Some say that politics is boring – but then there’s Australia. Once the darling of Australian politics, Kevin Rudd was unceremoniously dumped from power by his own Labor Party in a surprise leadership election. Rudd’s popularity had dipped dramatically after failing to pass key environmental legislation and picking a fight with the country’s mining industry over a proposed Resource Super Profits Tax (RSPT) – a fight he appeared to be losing after a concerted media campaign by the miners against the proposed tax.
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His replacement as party leader and prime minister, Julia Gillard, moved quickly to resolve the dispute, striking a deal with the miners that replaces the RSPT with a Mineral Resources Rent Tax (MRRT). This drops the headline rate of tax from 40% to 30% and will apply only to iron ore and coal projects (for further details, see p. 5).
Miners welcomed the deal: in a joint statement BHP Billiton, Rio Tinto and Xstrata said that the MRRT “represents very significant progress towards a minerals taxation regime that satisfies the industry’s core principles”.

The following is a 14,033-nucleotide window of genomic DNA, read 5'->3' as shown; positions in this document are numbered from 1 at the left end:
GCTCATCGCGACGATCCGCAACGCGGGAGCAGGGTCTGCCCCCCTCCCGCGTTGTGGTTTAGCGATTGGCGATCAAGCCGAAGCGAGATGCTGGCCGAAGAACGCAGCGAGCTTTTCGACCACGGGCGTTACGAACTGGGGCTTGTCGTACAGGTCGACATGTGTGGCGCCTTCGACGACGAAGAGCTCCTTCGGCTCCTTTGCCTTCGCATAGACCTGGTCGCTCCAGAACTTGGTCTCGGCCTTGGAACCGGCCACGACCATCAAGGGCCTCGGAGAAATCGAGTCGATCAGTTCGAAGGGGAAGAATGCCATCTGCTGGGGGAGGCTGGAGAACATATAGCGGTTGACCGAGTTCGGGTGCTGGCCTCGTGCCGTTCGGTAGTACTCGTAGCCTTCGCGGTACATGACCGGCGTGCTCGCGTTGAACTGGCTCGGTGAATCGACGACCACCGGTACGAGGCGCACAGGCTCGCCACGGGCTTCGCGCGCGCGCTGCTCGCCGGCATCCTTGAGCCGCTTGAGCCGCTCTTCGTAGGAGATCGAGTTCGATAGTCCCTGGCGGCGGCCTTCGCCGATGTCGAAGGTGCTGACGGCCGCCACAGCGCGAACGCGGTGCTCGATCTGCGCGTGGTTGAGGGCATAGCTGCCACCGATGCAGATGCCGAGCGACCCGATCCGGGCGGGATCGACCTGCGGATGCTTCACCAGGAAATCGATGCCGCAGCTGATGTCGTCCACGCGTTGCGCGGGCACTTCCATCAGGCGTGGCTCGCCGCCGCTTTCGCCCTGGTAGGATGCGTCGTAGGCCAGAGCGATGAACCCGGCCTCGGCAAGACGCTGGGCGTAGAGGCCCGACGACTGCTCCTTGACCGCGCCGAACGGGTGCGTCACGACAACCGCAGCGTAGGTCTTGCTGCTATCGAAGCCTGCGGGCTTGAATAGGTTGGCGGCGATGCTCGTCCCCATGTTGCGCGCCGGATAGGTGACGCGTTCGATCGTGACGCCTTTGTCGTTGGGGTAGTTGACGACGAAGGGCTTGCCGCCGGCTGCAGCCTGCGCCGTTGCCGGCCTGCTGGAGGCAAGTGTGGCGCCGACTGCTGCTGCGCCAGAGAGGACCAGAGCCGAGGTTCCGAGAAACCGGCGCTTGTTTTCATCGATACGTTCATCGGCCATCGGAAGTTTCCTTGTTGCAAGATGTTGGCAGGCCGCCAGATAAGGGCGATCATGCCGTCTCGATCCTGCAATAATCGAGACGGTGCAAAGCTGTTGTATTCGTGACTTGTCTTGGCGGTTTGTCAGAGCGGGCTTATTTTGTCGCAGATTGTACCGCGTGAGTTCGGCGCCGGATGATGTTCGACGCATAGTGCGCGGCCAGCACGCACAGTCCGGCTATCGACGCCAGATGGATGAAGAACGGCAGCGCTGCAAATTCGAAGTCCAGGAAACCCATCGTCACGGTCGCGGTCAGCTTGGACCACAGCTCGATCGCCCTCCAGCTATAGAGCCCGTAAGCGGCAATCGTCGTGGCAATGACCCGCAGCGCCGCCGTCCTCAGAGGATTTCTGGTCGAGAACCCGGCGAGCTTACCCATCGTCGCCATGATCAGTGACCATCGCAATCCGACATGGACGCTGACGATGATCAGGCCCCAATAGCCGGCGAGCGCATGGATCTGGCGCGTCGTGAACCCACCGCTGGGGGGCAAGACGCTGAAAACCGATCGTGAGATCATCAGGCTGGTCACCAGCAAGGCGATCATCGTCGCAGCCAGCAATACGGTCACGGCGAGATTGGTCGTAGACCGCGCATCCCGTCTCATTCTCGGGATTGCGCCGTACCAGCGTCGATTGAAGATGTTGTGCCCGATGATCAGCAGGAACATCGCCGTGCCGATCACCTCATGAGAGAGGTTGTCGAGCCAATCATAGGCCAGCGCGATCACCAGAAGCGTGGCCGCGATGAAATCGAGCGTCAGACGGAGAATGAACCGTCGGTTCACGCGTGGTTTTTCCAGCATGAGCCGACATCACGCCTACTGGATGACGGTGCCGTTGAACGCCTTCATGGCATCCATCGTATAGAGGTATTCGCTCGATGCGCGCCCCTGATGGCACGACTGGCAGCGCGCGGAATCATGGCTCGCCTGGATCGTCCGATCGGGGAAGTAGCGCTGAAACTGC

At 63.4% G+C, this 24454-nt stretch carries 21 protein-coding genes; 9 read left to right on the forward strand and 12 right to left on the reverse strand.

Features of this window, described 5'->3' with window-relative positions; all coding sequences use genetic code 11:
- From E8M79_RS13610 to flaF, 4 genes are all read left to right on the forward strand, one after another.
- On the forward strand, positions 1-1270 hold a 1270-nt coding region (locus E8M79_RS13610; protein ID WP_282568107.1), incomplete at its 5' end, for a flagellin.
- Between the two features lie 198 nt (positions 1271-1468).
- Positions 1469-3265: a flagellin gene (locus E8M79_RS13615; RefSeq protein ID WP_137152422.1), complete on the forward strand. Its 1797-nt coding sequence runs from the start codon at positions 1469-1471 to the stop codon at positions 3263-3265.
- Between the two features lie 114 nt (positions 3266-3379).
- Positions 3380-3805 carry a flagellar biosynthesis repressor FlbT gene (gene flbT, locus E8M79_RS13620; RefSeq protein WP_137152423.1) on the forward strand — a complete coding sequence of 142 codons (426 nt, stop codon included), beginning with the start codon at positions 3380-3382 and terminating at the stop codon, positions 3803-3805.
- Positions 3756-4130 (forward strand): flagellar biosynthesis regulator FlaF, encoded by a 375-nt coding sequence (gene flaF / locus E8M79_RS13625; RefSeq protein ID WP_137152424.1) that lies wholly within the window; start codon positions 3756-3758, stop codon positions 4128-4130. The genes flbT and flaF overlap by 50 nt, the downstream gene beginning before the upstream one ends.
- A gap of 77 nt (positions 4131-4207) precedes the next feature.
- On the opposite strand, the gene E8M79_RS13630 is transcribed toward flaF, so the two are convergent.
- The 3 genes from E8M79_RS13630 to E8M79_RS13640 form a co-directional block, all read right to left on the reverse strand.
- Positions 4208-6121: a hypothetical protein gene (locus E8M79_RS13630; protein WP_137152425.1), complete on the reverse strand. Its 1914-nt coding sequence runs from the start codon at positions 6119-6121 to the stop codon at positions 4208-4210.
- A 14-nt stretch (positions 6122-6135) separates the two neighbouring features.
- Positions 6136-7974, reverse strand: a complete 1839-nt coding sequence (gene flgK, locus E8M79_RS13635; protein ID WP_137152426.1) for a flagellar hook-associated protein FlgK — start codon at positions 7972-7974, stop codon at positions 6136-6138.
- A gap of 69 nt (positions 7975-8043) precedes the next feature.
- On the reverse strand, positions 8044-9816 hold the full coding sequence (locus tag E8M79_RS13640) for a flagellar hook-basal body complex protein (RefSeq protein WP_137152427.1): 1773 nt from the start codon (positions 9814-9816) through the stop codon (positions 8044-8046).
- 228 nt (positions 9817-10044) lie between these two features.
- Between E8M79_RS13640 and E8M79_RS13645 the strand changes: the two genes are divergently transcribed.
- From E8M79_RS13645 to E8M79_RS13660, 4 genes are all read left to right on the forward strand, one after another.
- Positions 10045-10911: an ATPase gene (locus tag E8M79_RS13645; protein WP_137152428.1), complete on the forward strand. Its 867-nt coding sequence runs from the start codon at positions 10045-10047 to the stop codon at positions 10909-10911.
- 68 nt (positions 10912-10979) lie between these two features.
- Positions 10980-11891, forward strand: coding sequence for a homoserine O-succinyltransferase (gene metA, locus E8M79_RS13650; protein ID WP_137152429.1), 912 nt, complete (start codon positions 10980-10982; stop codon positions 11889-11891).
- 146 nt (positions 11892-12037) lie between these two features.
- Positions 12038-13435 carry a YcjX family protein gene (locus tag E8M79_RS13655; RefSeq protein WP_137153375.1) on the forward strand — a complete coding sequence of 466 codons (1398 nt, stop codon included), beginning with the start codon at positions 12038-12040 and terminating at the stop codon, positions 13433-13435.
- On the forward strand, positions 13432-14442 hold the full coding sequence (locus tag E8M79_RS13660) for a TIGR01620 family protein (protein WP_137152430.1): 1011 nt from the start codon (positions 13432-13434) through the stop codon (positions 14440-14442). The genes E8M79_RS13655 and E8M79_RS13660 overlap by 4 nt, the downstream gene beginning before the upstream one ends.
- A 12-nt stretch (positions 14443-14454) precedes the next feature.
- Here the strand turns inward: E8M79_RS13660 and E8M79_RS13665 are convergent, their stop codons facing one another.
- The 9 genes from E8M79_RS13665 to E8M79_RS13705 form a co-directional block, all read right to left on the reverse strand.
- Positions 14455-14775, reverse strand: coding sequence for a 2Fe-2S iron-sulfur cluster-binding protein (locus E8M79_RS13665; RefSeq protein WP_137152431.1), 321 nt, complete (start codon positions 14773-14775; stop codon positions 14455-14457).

Typically, all of this was happening as World Coal was going to press and, as I write, I am conscious that this may not be the end of the story – by the time you read this, circumstances may have changed and I may sound rather out of date. It is one of the risks of this job and of print media in general.
The internet is different: while print media is essentially static, the internet is dynamic, constantly evolving and renewing with events. Responding to this, we successfully launched our new website last year (www.energyglobal.com) and readers can keep up to date with news from the industry by subscribing to our RSS feed. We have also recently expanded our online presence further: readers can now follow us on Twitter and Facebook.
Coupling the flexibility and immediacy of online media with our traditional strengths in print provides a good platform to cover the coal industry into the future. So whether you log on, download or simply turn the page, enjoy!